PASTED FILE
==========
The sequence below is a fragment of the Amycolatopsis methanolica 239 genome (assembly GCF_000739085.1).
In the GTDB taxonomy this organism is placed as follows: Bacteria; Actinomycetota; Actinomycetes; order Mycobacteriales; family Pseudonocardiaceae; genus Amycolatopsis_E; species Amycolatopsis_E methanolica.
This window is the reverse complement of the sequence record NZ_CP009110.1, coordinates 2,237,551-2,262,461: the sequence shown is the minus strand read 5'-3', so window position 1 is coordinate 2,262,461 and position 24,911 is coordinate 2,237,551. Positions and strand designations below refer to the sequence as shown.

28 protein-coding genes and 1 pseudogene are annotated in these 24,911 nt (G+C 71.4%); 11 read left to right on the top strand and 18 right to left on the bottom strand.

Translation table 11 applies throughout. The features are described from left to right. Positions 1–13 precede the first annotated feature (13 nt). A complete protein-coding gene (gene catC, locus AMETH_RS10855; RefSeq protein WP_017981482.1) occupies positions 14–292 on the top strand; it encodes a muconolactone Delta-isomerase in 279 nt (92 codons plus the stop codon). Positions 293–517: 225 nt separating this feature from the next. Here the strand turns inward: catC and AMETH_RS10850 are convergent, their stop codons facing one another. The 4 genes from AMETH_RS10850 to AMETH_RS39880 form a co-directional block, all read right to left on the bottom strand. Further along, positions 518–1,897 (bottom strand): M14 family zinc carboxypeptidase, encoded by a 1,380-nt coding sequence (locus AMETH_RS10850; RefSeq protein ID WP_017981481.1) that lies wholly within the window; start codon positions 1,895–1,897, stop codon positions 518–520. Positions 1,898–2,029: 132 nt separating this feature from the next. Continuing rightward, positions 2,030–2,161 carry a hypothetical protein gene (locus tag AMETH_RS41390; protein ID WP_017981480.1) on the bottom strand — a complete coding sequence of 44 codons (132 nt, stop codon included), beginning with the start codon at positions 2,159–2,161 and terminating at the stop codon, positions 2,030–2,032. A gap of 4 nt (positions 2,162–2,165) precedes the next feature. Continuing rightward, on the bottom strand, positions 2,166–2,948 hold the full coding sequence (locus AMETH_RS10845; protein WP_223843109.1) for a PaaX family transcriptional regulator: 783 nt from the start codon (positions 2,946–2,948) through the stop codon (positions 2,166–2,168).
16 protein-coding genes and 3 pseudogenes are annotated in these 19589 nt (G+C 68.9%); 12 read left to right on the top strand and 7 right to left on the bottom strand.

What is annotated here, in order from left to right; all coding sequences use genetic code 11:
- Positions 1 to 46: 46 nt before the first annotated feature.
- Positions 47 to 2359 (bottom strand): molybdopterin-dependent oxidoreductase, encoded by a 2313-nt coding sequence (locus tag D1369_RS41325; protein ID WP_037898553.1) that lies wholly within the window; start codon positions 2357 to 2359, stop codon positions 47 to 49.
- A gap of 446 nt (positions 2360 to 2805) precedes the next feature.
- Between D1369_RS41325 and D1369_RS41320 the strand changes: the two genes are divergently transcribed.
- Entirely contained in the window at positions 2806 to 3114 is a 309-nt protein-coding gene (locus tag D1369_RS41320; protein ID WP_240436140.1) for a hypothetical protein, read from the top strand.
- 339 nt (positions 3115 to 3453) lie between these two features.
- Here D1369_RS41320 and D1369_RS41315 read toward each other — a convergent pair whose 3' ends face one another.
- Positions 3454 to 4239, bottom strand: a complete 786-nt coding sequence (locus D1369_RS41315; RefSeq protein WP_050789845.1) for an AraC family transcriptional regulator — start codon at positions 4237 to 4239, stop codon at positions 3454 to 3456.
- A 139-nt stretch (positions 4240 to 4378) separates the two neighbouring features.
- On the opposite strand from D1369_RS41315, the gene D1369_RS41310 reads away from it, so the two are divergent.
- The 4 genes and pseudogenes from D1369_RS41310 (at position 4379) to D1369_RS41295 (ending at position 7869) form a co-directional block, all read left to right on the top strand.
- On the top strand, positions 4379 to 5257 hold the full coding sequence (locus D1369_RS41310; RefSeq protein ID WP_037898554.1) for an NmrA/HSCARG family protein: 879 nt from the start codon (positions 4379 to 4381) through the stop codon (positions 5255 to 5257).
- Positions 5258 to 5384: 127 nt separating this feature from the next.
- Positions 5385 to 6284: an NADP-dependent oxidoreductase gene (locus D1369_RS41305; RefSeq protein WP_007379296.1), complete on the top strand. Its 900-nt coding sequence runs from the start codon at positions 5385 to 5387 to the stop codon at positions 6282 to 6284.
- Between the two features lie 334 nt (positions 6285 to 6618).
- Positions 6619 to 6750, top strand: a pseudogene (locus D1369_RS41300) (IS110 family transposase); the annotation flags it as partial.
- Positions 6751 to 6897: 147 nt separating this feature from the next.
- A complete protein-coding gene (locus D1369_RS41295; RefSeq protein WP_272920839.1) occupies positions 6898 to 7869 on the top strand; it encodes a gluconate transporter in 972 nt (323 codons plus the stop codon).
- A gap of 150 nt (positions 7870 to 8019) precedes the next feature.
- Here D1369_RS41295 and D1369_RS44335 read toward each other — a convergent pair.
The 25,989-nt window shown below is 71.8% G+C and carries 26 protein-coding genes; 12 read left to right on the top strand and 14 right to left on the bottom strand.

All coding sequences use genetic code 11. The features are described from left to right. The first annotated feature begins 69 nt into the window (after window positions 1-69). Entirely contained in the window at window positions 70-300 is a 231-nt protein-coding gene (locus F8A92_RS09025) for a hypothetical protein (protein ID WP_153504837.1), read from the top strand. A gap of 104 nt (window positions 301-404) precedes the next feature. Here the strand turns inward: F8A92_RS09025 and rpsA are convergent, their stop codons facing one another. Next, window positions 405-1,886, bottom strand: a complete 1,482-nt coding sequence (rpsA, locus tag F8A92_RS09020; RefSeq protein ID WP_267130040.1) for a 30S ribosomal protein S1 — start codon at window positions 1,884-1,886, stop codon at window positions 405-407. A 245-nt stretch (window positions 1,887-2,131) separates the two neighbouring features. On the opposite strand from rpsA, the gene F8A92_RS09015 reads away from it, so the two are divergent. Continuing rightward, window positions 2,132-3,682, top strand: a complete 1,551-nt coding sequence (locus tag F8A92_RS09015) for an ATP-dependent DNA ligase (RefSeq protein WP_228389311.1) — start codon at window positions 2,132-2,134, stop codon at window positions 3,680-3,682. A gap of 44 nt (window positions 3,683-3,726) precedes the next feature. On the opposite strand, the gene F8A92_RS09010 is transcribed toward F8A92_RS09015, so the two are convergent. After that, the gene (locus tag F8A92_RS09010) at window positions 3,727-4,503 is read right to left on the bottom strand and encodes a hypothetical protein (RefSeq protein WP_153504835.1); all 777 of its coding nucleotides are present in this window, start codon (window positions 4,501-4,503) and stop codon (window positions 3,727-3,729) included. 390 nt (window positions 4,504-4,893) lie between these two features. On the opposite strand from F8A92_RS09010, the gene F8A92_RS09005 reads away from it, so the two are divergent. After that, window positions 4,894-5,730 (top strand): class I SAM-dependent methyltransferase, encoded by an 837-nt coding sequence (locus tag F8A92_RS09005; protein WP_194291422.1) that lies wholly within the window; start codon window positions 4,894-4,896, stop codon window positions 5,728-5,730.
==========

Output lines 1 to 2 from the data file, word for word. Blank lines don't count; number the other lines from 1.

The sequence below is a fragment of the Amycolatopsis methanolica 239 genome (assembly GCF_000739085.1).
In the GTDB taxonomy this organism is placed as follows: Bacteria; Actinomycetota; Actinomycetes; order Mycobacteriales; family Pseudonocardiaceae; genus Amycolatopsis_E; species Amycolatopsis_E methanolica.